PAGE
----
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Where does the smaller broker fit in?

23 April 2018Myra Knoesen
Charl Cilliers, Chief Executive Officer of Insure Group Managers

Charl Cilliers, Chief Executive Officer of Insure Group Managers

Diane Burns, Executive Director at Insure Group Managers

Diane Burns, Executive Director at Insure Group Managers

National Treasury recently published draft regulations regarding the collection of premiums by intermediaries.

Committed to participate

FAnews spoke to Insure Group Managers about the proposed changes to the insurance regulations issued by the regulator and of specific interest to them, is the section dealing with the collection of premiums by intermediaries.

The architecture of the on-line Xcelerate premium handling system, for example, deployed by Insure Group toward the end of 2014 was designed in such a way that a ‘triangular’ relationship can be configured, based on specific roles and permissions between Insure Group as the collections agency, the collections client and third parties such as Policy System Providers or insurers. Therefore, Insure Group can collect premiums on an outsourced basis directly into the bank account of an insurer should this be a requirement. Currently such a requirement is not part of the published proposed changes.

The ideal range of solutions

Charl Cilliers, Chief Executive Officer of Insure Group Managers, believes it is necessary to first allow the industry consultation process with the regulator to be completed to allow all the affected role players to give sufficient input to the proposed changes, and the regulator to then make final determinations, before taking any actions.

“It may not be that the outsourcing option to collect directly into the bank account of the insurer is the best option as there may be better alternatives suited to the needs of brokers and insurers while providing the same or a better level of guarantee,” he said.

Cilliers says that they are fully aware of the dilemma that insurers are facing, in terms of the regulatory risk during the maximum 45 days, that collection agencies and other authorised intermediaries can hold premiums in the current process. Even more so in instances where the current Intermediaries Guarantee Facility (IGF) capacity model is insufficient to cover outstanding premiums.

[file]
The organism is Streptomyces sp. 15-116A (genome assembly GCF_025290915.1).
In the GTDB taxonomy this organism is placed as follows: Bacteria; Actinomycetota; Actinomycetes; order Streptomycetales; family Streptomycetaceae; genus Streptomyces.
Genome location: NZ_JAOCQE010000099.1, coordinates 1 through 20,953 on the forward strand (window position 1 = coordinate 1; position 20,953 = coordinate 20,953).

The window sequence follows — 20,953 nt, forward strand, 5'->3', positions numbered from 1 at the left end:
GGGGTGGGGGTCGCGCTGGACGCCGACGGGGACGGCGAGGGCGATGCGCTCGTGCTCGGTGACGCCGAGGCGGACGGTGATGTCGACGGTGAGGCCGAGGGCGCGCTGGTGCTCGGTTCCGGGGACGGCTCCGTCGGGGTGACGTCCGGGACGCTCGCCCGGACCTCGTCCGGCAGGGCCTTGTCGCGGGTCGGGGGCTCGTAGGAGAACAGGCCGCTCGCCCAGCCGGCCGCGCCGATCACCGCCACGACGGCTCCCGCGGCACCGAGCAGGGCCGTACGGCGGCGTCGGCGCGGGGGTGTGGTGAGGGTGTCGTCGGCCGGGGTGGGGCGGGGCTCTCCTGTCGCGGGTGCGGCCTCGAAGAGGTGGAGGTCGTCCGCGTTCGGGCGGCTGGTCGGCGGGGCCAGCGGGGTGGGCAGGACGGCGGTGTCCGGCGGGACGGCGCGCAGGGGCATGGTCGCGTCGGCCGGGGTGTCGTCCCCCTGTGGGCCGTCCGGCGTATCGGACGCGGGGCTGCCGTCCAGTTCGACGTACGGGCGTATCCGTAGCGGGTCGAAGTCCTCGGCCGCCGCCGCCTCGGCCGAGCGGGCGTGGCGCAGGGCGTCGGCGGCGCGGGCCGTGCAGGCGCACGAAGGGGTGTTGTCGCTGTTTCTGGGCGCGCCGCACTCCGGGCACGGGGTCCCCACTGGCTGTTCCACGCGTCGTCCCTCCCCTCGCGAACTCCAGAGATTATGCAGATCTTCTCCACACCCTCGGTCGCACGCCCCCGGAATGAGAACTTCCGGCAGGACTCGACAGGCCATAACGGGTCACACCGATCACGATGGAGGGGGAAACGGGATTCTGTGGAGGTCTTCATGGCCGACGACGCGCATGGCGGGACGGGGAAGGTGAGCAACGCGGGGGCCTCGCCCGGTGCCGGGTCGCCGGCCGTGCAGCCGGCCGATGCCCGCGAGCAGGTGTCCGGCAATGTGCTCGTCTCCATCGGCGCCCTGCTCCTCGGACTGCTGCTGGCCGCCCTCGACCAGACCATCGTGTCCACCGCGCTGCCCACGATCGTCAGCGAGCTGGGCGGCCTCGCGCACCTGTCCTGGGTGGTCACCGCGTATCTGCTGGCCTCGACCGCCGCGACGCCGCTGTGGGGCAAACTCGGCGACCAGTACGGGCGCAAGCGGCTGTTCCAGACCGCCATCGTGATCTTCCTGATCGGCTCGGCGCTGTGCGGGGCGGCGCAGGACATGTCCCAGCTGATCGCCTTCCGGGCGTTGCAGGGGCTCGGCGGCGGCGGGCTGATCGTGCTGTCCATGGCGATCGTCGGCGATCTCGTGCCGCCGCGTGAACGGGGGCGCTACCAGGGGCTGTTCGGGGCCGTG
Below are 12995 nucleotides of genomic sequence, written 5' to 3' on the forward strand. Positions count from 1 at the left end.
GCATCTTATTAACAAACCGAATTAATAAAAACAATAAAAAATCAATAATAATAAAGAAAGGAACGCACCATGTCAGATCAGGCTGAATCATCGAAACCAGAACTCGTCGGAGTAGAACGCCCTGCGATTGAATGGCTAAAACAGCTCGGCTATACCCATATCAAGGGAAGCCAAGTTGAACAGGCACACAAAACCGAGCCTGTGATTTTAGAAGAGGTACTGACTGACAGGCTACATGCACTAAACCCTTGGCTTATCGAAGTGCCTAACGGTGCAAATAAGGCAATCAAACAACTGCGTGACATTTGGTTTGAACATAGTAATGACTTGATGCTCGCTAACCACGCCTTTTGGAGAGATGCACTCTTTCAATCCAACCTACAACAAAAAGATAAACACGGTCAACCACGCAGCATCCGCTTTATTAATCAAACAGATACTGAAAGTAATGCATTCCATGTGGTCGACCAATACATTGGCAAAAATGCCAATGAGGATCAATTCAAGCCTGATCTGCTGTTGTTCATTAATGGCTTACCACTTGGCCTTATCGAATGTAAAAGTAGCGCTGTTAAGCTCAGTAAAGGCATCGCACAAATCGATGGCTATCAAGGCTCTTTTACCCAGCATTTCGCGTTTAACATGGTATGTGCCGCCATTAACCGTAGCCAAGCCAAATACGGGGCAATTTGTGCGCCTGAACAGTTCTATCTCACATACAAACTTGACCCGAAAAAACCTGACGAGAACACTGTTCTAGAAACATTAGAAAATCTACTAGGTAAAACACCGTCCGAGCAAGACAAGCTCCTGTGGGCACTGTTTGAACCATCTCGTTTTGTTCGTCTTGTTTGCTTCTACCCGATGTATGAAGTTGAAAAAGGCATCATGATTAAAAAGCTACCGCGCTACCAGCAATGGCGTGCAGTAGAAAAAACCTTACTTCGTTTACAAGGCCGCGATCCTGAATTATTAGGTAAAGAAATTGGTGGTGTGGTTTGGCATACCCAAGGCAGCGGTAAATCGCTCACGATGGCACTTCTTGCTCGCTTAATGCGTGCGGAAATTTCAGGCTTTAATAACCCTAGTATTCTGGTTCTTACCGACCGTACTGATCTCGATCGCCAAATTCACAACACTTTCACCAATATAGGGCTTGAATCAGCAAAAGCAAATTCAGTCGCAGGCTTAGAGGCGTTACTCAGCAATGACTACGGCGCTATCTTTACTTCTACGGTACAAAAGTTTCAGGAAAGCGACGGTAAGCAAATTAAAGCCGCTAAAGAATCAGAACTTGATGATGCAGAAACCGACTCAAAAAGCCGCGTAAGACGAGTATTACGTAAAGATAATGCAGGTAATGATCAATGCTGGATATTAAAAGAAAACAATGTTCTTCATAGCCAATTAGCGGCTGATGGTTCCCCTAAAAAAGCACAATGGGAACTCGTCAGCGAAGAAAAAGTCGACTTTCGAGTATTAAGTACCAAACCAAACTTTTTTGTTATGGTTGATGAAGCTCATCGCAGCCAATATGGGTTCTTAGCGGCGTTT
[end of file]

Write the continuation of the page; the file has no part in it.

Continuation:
He agrees that this risk should be mitigated for the insurer, especially should the IGF not be available any longer as is proposed. “We, however, need to approach the solution holistically and in a progressive way going forward. This means ensuring that there are tailored options available not only to mitigate this risk for the insurer, but to also take into account the business requirements and relationship impact on the broker and the insureds. One should also consider the technical demands that the range of Policy Admin System Providers in the market may experience to conform to, in order to get to the ideal range of solutions and efficiencies”.

The decision to discontinue IGF

It would seem from recent observations made in the media and public platforms that another driver behind the decision to possibly discontinue IGF guarantees are the difficulties and constraints for the IGF Ltd, a specially established insurer, which arise due to the implementation of Solvency Assessment and Management (SAM) regulations for all registered insurers.

“This is understandable. But the other side of the coin is that mitigation of prudential risk for insurers now simultaneously comes squarely into the frame under the overall proposed draft regulations,” says Diane Burns, Executive Director at Insure Group Managers.

Burns further explains that realistically, it is likely that securing alternative guarantees will be unattainable and/or non-viable for most intermediaries as these are very sophisticated instruments. However, she believes they have the potential to substantially underpin the widespread Insurer-Authorised Intermediary arrangements to be enhanced and “restructured” over time as envisaged by the regulatory rationale published.